From the most recent edition of The Chronicle Review comes a compelling and must-read article by Tim Clydesdale, “Wake Up and Smell the New Epistemology,” about how today’s students approach education (not available online):
“For decades, we professors and administrators drank deeply of notions like “knowledge for knowledge’s sake” and “the transformative power of the liberal arts,” paying little heed as the American populace shifted from widespread respect for the academy to considerable skepticism of it. Today our students occupy the leading edge of that popular shift, with no real interest in the elitist notions that we consume so readily. But they are wise enough to keep their views private, given the economic necessity of attending our party.”
The author, Tim Clydesdale, continues:
“One of my students put it this way: “It is imperative that someone studying this generation realize that we have the world at our fingertips–and the world has been at our fingertips for our entire lives. I think this access to information seriously undermines this generation’s view of authority, especially traditional scholastic authority.” Today’s students know full well that authorities can be found for every position and any knowledge claim, and consequently the students are dubious (privately, that is) about anything we claim to be true or important.”
So what does this mean for teachers?
“So let me be perfectly clear: I am not asking for more entertainment and less substance in our classrooms. I am asking for a paradigm shift in how we approach our students that parallels the paradigm shift in the broader culture. I am asking instructors to see the two questions that the new epistemology emblazons across the front of every classroom–”So what?” and “Who cares?”–and then to adjust their teaching accordingly.”
It is my guess that some instructors have already intuited what Clydesdale calls the “new epistemology” and have adjusted their teaching to persuade many of today’s students of the important of given subject matter for their lives. But many have not, and what’s more, many pastors and Christians have not realized that many people of this age bring this same attitude to the church and questions of faith.
Much of my generation is deeply cynical, relentlessly anti-authoritative (unless the authority couches itself in the counter-culture and achieves the coveted label of “cool”), and technologically hyper-literate. I frequently observe students (seminary students, at that) googling the subject their professor is discussing in class. Just think about that and how it fits perfectly with what Clydesdale argues above. Students in a lecture fifty years ago would have dutifully noted the teaching of their professor, taking it down by dictation. Students today pull up Wikipedia as their professor teaches, where they instantly acquire an easily digestible flood of information, including, it is often likely, material that challenges the teaching of their professor. This kind of access changes the education process altogether.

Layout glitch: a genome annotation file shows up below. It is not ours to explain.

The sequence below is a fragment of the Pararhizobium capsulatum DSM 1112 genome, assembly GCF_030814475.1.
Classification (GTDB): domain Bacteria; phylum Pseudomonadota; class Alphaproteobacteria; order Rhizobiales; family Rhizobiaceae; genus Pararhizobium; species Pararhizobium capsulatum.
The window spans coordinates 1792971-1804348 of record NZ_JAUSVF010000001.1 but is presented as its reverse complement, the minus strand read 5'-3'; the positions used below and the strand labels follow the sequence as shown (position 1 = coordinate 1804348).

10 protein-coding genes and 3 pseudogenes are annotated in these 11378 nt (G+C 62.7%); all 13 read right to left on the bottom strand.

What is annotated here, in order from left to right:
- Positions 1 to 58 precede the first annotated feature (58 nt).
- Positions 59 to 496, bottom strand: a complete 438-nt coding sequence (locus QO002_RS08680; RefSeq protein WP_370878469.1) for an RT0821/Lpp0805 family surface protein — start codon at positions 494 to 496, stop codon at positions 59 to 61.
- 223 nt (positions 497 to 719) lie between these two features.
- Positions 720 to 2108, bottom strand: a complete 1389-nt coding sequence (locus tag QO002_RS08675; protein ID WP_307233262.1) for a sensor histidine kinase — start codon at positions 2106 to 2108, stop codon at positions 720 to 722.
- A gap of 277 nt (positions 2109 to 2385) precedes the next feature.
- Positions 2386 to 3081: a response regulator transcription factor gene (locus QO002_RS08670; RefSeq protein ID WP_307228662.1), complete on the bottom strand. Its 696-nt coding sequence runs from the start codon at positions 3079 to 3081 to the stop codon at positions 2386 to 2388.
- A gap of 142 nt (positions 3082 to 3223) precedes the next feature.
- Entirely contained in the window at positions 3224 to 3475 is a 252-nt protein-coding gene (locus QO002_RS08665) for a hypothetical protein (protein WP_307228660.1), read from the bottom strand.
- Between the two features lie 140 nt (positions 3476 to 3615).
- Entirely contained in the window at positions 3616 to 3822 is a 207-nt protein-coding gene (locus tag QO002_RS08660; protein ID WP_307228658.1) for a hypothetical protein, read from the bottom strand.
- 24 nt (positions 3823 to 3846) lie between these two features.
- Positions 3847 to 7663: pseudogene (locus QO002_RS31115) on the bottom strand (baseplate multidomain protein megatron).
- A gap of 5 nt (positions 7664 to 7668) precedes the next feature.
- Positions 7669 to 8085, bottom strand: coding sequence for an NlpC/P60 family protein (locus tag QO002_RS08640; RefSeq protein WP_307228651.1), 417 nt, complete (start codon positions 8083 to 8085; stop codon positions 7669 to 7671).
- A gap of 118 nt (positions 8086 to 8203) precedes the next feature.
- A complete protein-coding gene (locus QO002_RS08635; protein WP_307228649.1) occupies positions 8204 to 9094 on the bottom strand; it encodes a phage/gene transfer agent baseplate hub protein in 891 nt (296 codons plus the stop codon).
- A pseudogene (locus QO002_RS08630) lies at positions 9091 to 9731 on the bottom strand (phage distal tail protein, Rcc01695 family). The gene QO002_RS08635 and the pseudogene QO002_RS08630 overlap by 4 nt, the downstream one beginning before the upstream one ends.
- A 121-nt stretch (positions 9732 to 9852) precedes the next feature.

Good teachers, then, while surely keeping in mind that the liberal arts are transfomative, and that knowledge for knowledge’s sake is a beautiful thing, will also stretch to meet this jaded, immature, easily distractible generation by showing their students why their subject material matters and how it affects their lives. In the end, that isn’t really that bad of a thing, one supposes; while such an approach can make education hopelessly pragmatic, it can also coax professors out of rote recitation and force them to communicate the passion they possess for their subject.
For those of us in ministry, this article offers wisdom as well. The “new epistemology” approach to education, in which the learning process hinges on the usefulness of material and its connection to the lives of students, applies to the approach of many people to faith. What can God do for me, many ask, and how does this all affect me are common concerns of our age. Preachers need to steer well clear of religious pragmatism, but they also need to realize that in order to connect with many people today, they need to impart the power and beauty of Christian teaching. No shortcuts allowed today.
This can be a bad thing, of course, or it can be a good thing, challenging us to preach and teach and minister and evangelize with force and passion. The jaded generation, having grown up on divorce, outed corruption, the widespread loss of religious commitment in the culture, and other factors, demands to know why Christianity matters. Whether a pastor, teacher, janitor, lawyer, homemaker, student or any other calling, Christians are well poised given the riches of Scripture and the depth of Christ’s gospel to give an answer.